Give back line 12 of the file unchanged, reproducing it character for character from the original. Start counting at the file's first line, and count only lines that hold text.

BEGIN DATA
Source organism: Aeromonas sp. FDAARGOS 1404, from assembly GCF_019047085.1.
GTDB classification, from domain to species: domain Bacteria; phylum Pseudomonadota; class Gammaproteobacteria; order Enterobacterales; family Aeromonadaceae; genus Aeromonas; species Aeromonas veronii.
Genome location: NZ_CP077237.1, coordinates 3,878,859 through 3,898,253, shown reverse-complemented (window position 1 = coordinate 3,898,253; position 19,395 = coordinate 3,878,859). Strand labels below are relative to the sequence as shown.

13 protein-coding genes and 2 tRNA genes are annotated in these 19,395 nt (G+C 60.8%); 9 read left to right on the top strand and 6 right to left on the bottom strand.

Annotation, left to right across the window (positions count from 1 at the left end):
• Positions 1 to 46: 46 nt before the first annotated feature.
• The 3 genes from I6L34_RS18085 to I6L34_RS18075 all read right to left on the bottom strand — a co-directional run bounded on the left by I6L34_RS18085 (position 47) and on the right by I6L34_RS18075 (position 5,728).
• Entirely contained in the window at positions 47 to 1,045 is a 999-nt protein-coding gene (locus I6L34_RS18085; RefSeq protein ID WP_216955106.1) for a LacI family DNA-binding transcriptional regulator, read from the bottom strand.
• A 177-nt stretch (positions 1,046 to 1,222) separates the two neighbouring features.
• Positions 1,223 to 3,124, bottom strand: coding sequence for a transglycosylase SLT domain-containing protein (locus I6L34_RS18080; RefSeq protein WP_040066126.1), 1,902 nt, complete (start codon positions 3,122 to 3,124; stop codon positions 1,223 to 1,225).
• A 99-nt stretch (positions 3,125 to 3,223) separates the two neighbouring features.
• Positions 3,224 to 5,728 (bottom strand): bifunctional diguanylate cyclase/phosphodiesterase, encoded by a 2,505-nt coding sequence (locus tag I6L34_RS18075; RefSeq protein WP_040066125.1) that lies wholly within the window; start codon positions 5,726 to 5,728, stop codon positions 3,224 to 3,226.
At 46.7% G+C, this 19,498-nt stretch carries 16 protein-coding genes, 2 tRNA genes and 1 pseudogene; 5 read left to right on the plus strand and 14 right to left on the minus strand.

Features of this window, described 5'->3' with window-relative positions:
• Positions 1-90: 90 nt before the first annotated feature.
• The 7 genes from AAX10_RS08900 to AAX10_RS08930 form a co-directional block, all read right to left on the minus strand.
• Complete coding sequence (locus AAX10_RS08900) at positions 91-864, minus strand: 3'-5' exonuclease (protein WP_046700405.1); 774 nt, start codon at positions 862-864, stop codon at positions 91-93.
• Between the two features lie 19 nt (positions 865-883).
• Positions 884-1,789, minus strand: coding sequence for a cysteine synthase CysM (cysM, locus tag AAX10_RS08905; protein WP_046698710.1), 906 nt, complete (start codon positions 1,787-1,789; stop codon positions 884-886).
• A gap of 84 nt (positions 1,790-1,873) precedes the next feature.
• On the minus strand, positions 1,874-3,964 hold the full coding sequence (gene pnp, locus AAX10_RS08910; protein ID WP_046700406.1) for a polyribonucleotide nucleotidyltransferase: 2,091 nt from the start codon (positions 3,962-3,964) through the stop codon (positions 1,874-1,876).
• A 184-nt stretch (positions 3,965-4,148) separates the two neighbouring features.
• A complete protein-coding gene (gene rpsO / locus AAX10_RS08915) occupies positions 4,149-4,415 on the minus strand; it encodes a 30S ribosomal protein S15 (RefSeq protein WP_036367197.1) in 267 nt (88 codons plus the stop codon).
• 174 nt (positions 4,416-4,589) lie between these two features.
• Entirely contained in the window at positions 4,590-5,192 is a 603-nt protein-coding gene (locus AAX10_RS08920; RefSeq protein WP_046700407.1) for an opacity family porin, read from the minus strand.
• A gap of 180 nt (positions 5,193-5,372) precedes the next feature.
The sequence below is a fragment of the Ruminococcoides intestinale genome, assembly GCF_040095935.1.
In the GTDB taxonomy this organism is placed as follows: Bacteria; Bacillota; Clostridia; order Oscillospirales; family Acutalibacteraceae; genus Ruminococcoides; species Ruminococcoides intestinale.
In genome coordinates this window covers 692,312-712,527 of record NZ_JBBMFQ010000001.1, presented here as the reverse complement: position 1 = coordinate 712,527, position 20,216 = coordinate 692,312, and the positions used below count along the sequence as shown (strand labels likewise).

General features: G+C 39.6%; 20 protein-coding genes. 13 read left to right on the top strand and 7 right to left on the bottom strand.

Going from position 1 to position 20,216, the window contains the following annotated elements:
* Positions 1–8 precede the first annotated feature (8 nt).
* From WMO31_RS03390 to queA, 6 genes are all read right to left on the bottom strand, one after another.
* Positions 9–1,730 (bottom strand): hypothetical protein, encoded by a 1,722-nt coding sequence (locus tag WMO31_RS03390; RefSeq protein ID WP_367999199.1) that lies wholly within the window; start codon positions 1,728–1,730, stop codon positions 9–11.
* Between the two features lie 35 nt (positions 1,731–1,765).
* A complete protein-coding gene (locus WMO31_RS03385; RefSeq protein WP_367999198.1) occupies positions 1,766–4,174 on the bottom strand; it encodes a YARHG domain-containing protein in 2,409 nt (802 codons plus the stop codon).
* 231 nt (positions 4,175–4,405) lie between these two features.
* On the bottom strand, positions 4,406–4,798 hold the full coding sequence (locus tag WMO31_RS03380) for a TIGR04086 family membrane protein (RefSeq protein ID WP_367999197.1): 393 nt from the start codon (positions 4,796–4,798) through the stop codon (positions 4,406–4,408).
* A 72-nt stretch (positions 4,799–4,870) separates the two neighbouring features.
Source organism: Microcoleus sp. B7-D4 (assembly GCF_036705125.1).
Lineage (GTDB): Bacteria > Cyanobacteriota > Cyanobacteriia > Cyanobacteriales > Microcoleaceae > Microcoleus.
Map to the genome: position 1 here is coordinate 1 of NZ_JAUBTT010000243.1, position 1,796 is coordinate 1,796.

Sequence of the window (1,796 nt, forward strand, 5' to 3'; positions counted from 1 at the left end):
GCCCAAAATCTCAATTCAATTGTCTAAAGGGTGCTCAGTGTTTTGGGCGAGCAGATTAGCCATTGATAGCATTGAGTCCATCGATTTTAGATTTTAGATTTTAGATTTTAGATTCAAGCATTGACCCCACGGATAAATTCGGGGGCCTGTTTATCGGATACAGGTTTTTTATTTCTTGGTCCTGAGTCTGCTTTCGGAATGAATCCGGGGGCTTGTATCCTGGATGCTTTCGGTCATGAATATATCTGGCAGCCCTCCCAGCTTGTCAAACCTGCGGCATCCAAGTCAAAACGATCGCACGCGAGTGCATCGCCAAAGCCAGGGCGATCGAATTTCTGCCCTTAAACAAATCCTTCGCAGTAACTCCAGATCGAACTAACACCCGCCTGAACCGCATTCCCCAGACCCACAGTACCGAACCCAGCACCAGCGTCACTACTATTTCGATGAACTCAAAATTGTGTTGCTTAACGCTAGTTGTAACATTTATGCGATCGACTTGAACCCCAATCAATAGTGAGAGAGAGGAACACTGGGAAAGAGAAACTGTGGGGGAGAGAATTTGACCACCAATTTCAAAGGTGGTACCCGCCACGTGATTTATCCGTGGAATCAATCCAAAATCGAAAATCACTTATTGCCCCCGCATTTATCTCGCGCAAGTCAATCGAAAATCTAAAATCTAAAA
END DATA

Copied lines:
• Positions 3,224 to 5,728 (bottom strand): bifunctional diguanylate cyclase/phosphodiesterase, encoded by a 2,505-nt coding sequence (locus tag I6L34_RS18075; RefSeq protein WP_040066125.1) that lies wholly within the window; start codon positions 5,726 to 5,728, stop codon positions 3,224 to 3,226.